A better question is: What is the difference between shallow water exercise and deep water exercise?
- Pool Depth. In shallow water the exerciser is standing in water that comes somewhere between waist level and chest level. At this depth, buoyancy supports 70% of the body’s weight. In deep water the exerciser is in water deep enough that the feet do not touch the pool floor. A flotation device must be worn so that the exerciser does not have to spend the entire class trying to keep her head above water. At this depth, buoyancy supports 90% of the body’s weight.
- Maintaining Alignment. Exercise is safest when performed in neutral alignment. In shallow water, water currents may challenge balance, but the exerciser’s feet are on the floor and her center of gravity (in the pelvic girdle) is the same as on land. In deep water the exerciser has to balance from her center of buoyancy (at the lungs) with no information from her feet to tell her where she is in space. It takes some practice, but the payoff is that core strength and posture both improve.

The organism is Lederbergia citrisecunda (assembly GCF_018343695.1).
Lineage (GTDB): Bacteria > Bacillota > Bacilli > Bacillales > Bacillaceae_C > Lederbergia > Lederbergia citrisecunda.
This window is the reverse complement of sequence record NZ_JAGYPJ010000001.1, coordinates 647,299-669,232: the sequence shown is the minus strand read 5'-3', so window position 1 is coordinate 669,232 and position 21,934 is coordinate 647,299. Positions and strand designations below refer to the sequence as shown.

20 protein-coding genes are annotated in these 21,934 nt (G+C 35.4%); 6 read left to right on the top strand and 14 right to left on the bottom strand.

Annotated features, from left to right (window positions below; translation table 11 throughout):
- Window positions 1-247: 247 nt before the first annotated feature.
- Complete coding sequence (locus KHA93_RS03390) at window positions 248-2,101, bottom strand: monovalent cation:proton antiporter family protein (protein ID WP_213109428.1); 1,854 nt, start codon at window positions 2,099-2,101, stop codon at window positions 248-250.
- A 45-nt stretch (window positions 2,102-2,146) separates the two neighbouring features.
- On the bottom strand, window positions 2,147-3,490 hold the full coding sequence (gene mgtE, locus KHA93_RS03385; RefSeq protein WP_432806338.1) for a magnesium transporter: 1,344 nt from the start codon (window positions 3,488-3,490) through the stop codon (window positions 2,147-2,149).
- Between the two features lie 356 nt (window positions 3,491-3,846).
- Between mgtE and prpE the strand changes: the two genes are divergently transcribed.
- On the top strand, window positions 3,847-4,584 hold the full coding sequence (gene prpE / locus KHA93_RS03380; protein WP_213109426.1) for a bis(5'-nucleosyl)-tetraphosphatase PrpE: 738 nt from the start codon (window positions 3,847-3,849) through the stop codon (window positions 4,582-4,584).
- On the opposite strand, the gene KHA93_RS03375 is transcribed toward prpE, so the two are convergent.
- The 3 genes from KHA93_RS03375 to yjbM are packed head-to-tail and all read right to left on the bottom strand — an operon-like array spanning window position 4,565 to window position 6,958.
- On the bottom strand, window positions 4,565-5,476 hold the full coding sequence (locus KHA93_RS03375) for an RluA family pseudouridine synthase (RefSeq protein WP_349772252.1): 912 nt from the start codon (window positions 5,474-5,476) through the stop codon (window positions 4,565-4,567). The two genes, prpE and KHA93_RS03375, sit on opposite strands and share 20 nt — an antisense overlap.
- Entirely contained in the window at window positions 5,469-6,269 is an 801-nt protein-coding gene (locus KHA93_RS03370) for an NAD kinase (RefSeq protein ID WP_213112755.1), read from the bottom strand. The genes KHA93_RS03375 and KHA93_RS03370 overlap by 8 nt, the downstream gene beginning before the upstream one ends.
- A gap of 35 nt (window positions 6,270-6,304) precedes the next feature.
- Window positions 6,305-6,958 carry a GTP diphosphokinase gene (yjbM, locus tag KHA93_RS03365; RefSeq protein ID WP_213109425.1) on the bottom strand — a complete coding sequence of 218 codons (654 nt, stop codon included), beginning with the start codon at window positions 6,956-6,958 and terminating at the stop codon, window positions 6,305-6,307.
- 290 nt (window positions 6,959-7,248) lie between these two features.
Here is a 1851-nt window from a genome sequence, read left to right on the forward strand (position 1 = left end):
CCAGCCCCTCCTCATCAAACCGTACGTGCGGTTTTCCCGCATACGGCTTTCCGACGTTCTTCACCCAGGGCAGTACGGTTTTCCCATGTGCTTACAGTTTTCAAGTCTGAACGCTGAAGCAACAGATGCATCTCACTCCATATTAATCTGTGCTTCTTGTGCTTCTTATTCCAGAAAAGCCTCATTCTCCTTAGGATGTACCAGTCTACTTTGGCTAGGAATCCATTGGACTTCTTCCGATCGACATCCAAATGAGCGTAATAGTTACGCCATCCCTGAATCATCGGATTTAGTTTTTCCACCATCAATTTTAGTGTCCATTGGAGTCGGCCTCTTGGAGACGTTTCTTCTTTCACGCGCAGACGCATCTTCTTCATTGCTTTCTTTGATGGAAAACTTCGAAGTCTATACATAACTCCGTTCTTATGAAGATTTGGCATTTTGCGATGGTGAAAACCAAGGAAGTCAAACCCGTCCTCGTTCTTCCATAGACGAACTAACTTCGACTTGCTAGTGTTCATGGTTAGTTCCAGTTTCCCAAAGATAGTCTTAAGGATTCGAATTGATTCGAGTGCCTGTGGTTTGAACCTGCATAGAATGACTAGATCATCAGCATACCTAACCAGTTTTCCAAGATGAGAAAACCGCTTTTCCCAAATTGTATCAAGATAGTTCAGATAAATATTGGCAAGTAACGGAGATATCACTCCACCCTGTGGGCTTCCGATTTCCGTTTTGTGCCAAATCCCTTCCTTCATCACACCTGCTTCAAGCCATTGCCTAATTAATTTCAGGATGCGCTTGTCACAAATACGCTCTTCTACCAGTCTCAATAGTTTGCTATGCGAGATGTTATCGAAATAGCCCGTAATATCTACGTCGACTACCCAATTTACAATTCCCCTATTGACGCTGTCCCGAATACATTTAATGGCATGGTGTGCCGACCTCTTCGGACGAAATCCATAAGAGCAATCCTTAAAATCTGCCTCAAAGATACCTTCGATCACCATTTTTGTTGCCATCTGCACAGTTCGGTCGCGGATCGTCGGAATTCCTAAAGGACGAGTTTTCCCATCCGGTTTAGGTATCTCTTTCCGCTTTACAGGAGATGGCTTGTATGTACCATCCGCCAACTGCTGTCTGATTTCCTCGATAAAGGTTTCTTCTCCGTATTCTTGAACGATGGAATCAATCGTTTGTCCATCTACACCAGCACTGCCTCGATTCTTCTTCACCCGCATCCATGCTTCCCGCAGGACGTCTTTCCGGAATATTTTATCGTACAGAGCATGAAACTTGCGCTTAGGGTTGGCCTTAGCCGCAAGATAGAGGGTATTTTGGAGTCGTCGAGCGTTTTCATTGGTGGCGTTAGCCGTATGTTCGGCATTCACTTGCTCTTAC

- Working position. The working positions in shallow water are upright with rebound, upright grounded (keeping one foot in contact with the floor at all times), neutral (with the hips and knees flexed and the feet touching the floor) (see Photo 1), and suspended (see Photo 2). The working positions in deep water include upright, tilted 45 degrees to the side (see Photo 3), seated as if in a dining room chair, and side-lying.
- Travel. Travel in shallow water mainly involves the legs. In deep water, travel significantly involves the upper body. With no floor to push off from, the exerciser frequently uses arm movements to assist in travel, which requires a certain amount of upper body strength.
- Increasing Intensity. Exercisers can increase intensity in shallow water by increasing speed, by increasing the range of motion, by using acceleration off the pool floor (jumping), by using acceleration against the water’s resistance (power moves) and by traveling. Suspended moves also increase intensity for some, although not so much for people who float easily. The same methods can increase intensity in deep water with the exception of jumping and suspended moves. In addition, deep water exercisers can elevate the shoulders out of the water with powerful leg moves or with sculling (see Photo 4). High intensities can be achieved in both shallow water and deep water.
These are some of the differences between shallow and deep water exercise. Which is more interesting to you?
For more information about shallow and deep water, see my book Water Fitness Lesson Plans and Choreography. Information about the book is available on my website at http://www.waterfitnesslessons.com The photos illustrating this article come from the book.